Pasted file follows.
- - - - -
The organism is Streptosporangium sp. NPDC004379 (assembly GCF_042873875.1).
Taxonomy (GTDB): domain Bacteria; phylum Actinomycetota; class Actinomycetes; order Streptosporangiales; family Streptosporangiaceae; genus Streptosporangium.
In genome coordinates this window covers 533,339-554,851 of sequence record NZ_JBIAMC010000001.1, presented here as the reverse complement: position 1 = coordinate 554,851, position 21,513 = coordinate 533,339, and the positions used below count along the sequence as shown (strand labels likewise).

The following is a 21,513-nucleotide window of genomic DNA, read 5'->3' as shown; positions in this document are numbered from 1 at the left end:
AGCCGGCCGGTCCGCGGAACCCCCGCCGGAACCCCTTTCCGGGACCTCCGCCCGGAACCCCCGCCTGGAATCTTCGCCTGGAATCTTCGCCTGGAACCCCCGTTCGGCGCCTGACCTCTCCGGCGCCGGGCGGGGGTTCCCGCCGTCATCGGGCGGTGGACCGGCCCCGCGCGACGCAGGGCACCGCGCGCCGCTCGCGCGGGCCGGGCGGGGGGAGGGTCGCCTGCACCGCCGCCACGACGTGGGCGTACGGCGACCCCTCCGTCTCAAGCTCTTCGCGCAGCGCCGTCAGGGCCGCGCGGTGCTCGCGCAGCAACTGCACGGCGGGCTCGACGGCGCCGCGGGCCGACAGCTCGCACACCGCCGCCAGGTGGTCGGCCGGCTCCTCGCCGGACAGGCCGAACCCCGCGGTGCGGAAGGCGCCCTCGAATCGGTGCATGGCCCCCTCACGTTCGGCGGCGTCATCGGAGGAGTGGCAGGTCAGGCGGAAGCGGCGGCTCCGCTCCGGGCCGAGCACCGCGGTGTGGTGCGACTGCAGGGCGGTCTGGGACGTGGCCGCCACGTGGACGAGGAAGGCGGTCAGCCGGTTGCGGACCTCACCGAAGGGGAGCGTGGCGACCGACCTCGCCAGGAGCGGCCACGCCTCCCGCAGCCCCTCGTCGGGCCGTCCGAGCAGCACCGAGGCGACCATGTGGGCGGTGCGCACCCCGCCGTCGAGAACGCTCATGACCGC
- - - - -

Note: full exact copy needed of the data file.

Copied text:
The organism is Streptosporangium sp. NPDC004379 (assembly GCF_042873875.1).
Taxonomy (GTDB): domain Bacteria; phylum Actinomycetota; class Actinomycetes; order Streptosporangiales; family Streptosporangiaceae; genus Streptosporangium.
In genome coordinates this window covers 533,339-554,851 of sequence record NZ_JBIAMC010000001.1, presented here as the reverse complement: position 1 = coordinate 554,851, position 21,513 = coordinate 533,339, and the positions used below count along the sequence as shown (strand labels likewise).

The following is a 21,513-nucleotide window of genomic DNA, read 5'->3' as shown; positions in this document are numbered from 1 at the left end:
AGCCGGCCGGTCCGCGGAACCCCCGCCGGAACCCCTTTCCGGGACCTCCGCCCGGAACCCCCGCCTGGAATCTTCGCCTGGAATCTTCGCCTGGAACCCCCGTTCGGCGCCTGACCTCTCCGGCGCCGGGCGGGGGTTCCCGCCGTCATCGGGCGGTGGACCGGCCCCGCGCGACGCAGGGCACCGCGCGCCGCTCGCGCGGGCCGGGCGGGGGGAGGGTCGCCTGCACCGCCGCCACGACGTGGGCGTACGGCGACCCCTCCGTCTCAAGCTCTTCGCGCAGCGCCGTCAGGGCCGCGCGGTGCTCGCGCAGCAACTGCACGGCGGGCTCGACGGCGCCGCGGGCCGACAGCTCGCACACCGCCGCCAGGTGGTCGGCCGGCTCCTCGCCGGACAGGCCGAACCCCGCGGTGCGGAAGGCGCCCTCGAATCGGTGCATGGCCCCCTCACGTTCGGCGGCGTCATCGGAGGAGTGGCAGGTCAGGCGGAAGCGGCGGCTCCGCTCCGGGCCGAGCACCGCGGTGTGGTGCGACTGCAGGGCGGTCTGGGACGTGGCCGCCACGTGGACGAGGAAGGCGGTCAGCCGGTTGCGGACCTCACCGAAGGGGAGCGTGGCGACCGACCTCGCCAGGAGCGGCCACGCCTCCCGCAGCCCCTCGTCGGGCCGTCCGAGCAGCACCGAGGCGACCATGTGGGCGGTGCGCACCCCGCCGTCGAGAACGCTCATGACCGC